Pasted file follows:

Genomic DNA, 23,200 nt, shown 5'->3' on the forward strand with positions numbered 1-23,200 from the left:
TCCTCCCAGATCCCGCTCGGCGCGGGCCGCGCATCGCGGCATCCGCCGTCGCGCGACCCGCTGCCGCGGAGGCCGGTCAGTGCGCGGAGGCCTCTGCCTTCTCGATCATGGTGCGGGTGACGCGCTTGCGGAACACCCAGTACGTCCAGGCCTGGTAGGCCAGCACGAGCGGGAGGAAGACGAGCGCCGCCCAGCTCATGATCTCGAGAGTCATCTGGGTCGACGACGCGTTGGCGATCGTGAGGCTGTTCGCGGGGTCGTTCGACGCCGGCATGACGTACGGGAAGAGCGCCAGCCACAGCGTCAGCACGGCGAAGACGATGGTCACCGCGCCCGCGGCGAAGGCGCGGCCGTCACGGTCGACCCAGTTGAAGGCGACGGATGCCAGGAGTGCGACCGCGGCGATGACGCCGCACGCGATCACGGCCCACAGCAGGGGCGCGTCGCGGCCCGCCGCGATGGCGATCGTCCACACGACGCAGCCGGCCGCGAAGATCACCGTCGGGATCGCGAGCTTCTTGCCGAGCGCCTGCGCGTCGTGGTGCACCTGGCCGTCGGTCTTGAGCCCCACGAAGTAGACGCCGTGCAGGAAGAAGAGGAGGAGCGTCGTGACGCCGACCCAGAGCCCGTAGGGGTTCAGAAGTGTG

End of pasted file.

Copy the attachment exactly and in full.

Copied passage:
Genomic DNA, 23,200 nt, shown 5'->3' on the forward strand with positions numbered 1-23,200 from the left:
TCCTCCCAGATCCCGCTCGGCGCGGGCCGCGCATCGCGGCATCCGCCGTCGCGCGACCCGCTGCCGCGGAGGCCGGTCAGTGCGCGGAGGCCTCTGCCTTCTCGATCATGGTGCGGGTGACGCGCTTGCGGAACACCCAGTACGTCCAGGCCTGGTAGGCCAGCACGAGCGGGAGGAAGACGAGCGCCGCCCAGCTCATGATCTCGAGAGTCATCTGGGTCGACGACGCGTTGGCGATCGTGAGGCTGTTCGCGGGGTCGTTCGACGCCGGCATGACGTACGGGAAGAGCGCCAGCCACAGCGTCAGCACGGCGAAGACGATGGTCACCGCGCCCGCGGCGAAGGCGCGGCCGTCACGGTCGACCCAGTTGAAGGCGACGGATGCCAGGAGTGCGACCGCGGCGATGACGCCGCACGCGATCACGGCCCACAGCAGGGGCGCGTCGCGGCCCGCCGCGATGGCGATCGTCCACACGACGCAGCCGGCCGCGAAGATCACCGTCGGGATCGCGAGCTTCTTGCCGAGCGCCTGCGCGTCGTGGTGCACCTGGCCGTCGGTCTTGAGCCCCACGAAGTAGACGCCGTGCAGGAAGAAGAGGAGGAGCGTCGTGACGCCGACCCAGAGCCCGTAGGGGTTCAGAAGTGTG